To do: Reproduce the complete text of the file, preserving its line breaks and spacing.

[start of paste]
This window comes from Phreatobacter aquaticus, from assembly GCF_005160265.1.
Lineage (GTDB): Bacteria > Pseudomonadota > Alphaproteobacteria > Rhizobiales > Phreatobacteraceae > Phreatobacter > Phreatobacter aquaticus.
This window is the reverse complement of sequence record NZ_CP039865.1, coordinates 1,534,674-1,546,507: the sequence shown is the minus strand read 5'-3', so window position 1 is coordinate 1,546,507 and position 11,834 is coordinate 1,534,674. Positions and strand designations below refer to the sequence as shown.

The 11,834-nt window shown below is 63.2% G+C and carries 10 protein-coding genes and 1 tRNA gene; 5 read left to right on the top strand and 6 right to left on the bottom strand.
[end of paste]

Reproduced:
This window comes from Phreatobacter aquaticus, from assembly GCF_005160265.1.
Lineage (GTDB): Bacteria > Pseudomonadota > Alphaproteobacteria > Rhizobiales > Phreatobacteraceae > Phreatobacter > Phreatobacter aquaticus.
This window is the reverse complement of sequence record NZ_CP039865.1, coordinates 1,534,674-1,546,507: the sequence shown is the minus strand read 5'-3', so window position 1 is coordinate 1,546,507 and position 11,834 is coordinate 1,534,674. Positions and strand designations below refer to the sequence as shown.

The 11,834-nt window shown below is 63.2% G+C and carries 10 protein-coding genes and 1 tRNA gene; 5 read left to right on the top strand and 6 right to left on the bottom strand.